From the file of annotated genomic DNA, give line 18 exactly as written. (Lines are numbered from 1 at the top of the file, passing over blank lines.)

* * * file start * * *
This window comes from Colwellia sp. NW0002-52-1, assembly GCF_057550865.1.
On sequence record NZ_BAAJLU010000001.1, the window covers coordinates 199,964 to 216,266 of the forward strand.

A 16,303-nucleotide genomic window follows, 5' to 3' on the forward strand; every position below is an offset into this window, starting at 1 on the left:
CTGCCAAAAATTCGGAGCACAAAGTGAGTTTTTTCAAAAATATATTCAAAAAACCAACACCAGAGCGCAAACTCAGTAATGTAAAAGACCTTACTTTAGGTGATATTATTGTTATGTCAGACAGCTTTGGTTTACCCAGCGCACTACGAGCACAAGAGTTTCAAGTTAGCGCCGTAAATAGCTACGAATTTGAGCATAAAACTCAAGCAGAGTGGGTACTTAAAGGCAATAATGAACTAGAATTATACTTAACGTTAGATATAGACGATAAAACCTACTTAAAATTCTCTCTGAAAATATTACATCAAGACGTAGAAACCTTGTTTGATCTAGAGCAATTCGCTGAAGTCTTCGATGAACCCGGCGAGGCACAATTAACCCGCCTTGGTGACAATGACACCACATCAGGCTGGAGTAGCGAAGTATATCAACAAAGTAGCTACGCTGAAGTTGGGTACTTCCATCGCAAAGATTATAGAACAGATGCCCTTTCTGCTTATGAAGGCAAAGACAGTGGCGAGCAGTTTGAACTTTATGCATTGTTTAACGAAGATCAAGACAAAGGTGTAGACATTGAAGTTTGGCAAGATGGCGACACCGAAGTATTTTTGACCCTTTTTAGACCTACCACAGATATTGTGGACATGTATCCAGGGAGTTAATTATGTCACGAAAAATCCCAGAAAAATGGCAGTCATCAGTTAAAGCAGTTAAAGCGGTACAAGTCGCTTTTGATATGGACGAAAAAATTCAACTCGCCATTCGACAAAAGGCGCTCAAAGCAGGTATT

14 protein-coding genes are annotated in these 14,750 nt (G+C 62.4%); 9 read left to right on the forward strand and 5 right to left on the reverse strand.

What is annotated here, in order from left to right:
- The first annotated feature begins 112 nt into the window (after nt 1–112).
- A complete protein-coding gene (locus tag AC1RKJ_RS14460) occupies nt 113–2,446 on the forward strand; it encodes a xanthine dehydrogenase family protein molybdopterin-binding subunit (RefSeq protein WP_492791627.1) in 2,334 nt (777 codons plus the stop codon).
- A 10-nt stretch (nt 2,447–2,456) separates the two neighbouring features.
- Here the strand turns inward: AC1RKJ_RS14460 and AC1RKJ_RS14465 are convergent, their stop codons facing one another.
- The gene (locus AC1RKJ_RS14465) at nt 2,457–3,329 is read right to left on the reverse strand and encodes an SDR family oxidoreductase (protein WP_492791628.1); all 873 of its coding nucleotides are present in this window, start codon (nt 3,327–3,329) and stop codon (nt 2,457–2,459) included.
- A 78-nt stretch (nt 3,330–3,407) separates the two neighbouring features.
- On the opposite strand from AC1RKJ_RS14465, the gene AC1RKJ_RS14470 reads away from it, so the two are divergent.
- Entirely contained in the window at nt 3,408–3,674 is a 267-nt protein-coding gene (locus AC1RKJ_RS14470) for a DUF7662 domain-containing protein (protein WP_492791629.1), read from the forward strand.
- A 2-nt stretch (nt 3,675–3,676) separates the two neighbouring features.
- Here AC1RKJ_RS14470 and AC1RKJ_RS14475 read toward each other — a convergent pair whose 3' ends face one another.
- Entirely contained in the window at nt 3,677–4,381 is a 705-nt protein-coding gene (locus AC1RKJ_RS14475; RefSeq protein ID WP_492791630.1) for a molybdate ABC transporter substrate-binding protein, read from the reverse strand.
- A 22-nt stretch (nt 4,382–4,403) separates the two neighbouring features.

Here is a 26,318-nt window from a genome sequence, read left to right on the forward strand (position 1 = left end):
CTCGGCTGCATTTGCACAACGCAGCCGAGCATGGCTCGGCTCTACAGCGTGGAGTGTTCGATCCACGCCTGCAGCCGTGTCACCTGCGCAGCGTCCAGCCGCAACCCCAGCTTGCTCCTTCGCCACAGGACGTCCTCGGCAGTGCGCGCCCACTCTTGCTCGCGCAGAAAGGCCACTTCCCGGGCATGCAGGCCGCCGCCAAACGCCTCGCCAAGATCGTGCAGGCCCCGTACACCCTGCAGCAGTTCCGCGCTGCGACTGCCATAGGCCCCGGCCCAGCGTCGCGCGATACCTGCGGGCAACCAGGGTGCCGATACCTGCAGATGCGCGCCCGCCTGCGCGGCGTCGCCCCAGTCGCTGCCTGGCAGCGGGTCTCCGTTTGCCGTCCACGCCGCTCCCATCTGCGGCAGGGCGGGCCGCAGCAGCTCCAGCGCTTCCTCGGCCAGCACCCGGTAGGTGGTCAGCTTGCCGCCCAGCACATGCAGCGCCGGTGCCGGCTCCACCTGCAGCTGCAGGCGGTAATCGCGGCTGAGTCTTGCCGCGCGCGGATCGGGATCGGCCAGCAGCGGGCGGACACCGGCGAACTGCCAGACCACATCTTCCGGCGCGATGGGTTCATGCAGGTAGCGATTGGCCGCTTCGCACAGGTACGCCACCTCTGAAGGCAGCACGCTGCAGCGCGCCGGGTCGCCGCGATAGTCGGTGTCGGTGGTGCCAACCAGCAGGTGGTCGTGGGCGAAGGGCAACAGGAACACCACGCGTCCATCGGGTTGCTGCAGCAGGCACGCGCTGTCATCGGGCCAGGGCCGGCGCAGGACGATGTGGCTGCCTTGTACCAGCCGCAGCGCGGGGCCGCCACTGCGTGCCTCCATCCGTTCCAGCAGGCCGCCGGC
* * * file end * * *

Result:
- A 22-nt stretch (nt 4,382–4,403) separates the two neighbouring features.